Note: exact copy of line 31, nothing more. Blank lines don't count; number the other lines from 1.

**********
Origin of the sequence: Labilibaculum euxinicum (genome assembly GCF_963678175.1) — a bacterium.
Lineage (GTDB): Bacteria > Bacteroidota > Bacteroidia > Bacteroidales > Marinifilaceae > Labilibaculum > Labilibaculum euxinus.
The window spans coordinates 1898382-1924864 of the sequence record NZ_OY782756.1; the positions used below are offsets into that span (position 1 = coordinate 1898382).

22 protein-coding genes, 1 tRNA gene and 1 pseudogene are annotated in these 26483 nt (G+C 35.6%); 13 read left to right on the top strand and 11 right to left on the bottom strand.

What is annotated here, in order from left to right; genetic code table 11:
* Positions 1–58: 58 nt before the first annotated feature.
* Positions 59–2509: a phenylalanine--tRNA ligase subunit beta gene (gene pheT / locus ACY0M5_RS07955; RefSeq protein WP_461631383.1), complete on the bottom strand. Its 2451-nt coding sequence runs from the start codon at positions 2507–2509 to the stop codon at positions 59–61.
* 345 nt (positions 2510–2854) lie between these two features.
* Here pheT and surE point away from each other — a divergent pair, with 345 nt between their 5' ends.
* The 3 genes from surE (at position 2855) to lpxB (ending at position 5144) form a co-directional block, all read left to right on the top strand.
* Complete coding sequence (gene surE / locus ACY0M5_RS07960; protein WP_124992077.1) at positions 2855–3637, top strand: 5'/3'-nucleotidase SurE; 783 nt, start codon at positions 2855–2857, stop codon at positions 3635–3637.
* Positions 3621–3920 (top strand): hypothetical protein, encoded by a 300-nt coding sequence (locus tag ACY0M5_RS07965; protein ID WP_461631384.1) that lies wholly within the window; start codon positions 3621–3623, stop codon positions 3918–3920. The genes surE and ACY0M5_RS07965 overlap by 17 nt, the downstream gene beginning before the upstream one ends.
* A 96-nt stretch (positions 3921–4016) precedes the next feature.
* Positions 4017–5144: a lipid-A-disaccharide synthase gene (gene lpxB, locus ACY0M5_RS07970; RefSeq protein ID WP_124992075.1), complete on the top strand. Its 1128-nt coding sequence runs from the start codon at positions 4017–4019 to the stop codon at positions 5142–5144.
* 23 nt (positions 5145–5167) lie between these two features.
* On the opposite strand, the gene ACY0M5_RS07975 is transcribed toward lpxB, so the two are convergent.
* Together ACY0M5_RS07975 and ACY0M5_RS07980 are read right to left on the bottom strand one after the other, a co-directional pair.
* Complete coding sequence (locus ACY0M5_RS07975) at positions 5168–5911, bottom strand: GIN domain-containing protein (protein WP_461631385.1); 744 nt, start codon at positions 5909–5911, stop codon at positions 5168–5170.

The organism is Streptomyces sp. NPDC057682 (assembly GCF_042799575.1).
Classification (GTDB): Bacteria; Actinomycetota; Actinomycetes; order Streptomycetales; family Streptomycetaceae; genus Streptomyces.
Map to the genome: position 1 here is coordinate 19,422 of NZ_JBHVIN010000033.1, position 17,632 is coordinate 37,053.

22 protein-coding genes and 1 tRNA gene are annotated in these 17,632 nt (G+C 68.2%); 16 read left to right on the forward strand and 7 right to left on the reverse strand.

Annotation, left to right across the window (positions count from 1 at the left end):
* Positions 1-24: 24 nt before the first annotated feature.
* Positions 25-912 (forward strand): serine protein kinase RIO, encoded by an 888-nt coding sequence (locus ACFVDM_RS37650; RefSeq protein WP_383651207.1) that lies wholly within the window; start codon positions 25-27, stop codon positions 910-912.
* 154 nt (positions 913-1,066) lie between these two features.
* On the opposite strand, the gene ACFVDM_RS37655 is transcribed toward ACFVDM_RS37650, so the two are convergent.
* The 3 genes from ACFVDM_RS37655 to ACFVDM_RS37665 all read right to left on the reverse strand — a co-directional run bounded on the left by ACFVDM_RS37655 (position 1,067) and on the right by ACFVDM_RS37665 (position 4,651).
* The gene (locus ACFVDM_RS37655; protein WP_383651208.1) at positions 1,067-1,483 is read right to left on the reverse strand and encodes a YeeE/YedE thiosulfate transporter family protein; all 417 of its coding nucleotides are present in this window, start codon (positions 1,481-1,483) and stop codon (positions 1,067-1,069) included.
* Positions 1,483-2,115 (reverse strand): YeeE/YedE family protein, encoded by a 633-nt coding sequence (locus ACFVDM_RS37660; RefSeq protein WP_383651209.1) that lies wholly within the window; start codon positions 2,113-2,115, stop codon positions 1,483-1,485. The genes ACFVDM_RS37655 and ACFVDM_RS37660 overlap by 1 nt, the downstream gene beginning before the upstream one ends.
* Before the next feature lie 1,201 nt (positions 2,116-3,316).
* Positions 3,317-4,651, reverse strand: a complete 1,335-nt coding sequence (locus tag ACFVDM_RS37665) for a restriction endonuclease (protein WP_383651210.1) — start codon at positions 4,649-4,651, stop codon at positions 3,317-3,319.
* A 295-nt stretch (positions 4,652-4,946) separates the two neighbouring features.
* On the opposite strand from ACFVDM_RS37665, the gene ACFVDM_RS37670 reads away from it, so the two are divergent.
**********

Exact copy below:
* Before the next feature lie 1,201 nt (positions 2,116-3,316).